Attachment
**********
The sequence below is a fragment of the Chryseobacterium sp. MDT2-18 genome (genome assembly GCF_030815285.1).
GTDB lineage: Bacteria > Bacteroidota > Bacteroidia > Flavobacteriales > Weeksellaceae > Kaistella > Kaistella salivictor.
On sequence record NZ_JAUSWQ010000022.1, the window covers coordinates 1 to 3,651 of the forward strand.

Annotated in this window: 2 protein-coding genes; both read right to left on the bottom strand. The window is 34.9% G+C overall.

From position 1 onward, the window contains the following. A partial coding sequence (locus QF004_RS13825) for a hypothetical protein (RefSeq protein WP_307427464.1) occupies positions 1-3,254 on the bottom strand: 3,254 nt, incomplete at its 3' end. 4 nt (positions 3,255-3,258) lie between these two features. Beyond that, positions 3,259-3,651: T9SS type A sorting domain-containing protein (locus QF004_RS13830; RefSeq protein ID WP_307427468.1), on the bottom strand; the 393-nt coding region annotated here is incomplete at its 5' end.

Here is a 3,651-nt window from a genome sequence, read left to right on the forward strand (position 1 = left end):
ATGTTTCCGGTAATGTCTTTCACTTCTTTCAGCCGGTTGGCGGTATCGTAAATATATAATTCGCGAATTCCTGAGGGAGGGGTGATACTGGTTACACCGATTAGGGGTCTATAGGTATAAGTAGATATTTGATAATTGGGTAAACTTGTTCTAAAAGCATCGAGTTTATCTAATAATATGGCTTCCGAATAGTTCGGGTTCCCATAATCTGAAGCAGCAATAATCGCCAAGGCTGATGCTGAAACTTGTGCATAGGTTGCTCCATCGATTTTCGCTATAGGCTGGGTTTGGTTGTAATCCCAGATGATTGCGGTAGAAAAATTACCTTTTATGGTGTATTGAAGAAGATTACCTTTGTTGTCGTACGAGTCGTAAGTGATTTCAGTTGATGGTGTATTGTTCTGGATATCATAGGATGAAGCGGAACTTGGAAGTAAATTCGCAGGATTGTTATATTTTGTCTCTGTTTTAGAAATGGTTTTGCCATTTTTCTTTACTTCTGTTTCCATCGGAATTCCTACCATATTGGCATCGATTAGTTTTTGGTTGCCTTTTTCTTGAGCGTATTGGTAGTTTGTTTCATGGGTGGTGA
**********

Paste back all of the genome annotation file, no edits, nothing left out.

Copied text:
The sequence below is a fragment of the Chryseobacterium sp. MDT2-18 genome (genome assembly GCF_030815285.1).
GTDB lineage: Bacteria > Bacteroidota > Bacteroidia > Flavobacteriales > Weeksellaceae > Kaistella > Kaistella salivictor.
On sequence record NZ_JAUSWQ010000022.1, the window covers coordinates 1 to 3,651 of the forward strand.

Annotated in this window: 2 protein-coding genes; both read right to left on the bottom strand. The window is 34.9% G+C overall.

From position 1 onward, the window contains the following. A partial coding sequence (locus QF004_RS13825) for a hypothetical protein (RefSeq protein WP_307427464.1) occupies positions 1-3,254 on the bottom strand: 3,254 nt, incomplete at its 3' end. 4 nt (positions 3,255-3,258) lie between these two features. Beyond that, positions 3,259-3,651: T9SS type A sorting domain-containing protein (locus QF004_RS13830; RefSeq protein ID WP_307427468.1), on the bottom strand; the 393-nt coding region annotated here is incomplete at its 5' end.

Here is a 3,651-nt window from a genome sequence, read left to right on the forward strand (position 1 = left end):
ATGTTTCCGGTAATGTCTTTCACTTCTTTCAGCCGGTTGGCGGTATCGTAAATATATAATTCGCGAATTCCTGAGGGAGGGGTGATACTGGTTACACCGATTAGGGGTCTATAGGTATAAGTAGATATTTGATAATTGGGTAAACTTGTTCTAAAAGCATCGAGTTTATCTAATAATATGGCTTCCGAATAGTTCGGGTTCCCATAATCTGAAGCAGCAATAATCGCCAAGGCTGATGCTGAAACTTGTGCATAGGTTGCTCCATCGATTTTCGCTATAGGCTGGGTTTGGTTGTAATCCCAGATGATTGCGGTAGAAAAATTACCTTTTATGGTGTATTGAAGAAGATTACCTTTGTTGTCGTACGAGTCGTAAGTGATTTCAGTTGATGGTGTATTGTTCTGGATATCATAGGATGAAGCGGAACTTGGAAGTAAATTCGCAGGATTGTTATATTTTGTCTCTGTTTTAGAAATGGTTTTGCCATTTTTCTTTACTTCTGTTTCCATCGGAATTCCTACCATATTGGCATCGATTAGTTTTTGGTTGCCTTTTTCTTGAGCGTATTGGTAGTTTGTTTCATGGGTGGTGA